The Plantsmen advertises regularly in Ithaca-area publications, and Segal maintains that good marketing goes hand-in-hand with good service and products. “I just feel the marketing we’re doing is working because it’s real, because it’s genuine.”
Segal is not shy about marketing the nursery’s natural atmosphere. “I’ve been in the nursery business for about 20 years, and I’ve seen that it’s a very toxic industry. That’s something we’ve deliberately avoided here for a lot of reasons, and something we enjoy marketing about: ‘Hey, we’re clean, come here and taste these veggies right in the nursery!’ That’s been fun for marketing.”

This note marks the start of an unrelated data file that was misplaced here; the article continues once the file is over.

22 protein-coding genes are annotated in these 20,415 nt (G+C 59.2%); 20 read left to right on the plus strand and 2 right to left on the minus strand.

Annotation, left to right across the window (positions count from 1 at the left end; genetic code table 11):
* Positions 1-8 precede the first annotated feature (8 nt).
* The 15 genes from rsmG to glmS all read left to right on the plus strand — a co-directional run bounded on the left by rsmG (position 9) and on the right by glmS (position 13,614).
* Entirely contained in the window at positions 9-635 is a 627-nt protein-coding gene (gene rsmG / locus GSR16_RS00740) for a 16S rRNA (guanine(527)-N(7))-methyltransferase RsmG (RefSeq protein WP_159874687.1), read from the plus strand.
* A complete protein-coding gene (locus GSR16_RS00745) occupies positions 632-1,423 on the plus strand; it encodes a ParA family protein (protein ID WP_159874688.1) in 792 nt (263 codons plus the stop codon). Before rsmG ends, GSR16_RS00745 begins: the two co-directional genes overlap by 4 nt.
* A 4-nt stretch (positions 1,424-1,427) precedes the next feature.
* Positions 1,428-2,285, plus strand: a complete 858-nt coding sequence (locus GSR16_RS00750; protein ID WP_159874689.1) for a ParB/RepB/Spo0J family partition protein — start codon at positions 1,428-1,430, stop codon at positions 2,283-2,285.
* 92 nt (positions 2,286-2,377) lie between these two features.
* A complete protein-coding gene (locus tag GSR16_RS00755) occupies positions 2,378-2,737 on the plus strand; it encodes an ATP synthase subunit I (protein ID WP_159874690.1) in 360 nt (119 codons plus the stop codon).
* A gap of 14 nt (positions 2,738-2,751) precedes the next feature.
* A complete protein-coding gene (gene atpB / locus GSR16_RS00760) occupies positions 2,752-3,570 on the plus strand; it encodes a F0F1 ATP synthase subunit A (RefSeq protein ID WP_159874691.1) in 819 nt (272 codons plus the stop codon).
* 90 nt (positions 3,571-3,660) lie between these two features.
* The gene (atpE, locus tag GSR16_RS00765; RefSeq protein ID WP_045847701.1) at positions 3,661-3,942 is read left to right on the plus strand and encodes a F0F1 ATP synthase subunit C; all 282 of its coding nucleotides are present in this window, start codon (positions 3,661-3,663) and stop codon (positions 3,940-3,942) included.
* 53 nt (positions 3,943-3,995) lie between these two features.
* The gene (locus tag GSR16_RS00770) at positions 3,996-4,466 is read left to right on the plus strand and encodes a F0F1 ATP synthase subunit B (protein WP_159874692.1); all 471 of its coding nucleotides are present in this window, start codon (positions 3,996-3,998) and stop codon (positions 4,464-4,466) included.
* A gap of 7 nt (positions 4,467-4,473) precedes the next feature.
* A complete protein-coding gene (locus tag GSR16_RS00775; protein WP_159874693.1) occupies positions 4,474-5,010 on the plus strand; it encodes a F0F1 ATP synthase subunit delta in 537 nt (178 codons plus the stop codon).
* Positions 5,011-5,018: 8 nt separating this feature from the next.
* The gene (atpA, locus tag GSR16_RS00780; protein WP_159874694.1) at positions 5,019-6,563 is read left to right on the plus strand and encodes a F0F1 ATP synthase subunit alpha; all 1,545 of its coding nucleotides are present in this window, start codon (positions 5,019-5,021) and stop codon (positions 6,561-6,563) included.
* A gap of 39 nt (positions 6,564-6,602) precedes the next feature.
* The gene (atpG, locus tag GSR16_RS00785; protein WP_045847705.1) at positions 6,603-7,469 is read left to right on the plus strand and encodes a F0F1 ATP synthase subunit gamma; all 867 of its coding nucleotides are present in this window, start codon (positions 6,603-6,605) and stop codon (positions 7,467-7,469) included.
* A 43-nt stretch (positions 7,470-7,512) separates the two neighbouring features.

This year, Segal has turned more of the bookkeeping and administrative duties over to Nursery Manager Kathy Vidovich and General Manager Bridget Gaines. At its busiest, the farm employs 12 people in the summer, and Segal says, “We have a great crew.”
The Plantsmen Nursery is open every day from April, when weather permits in upstate New York, until Halloween.
The nursery’s busiest months are May, June and July. “Our landscape division is really May through November, pretty steady,” says Segal. “It seems like this year, there’s not really a lull in the summer, which is a good problem to have.”
Tina Wright, a freelance agricultural writer since 1996, worked for years in production agriculture, including a job as a technician for a lawn care company.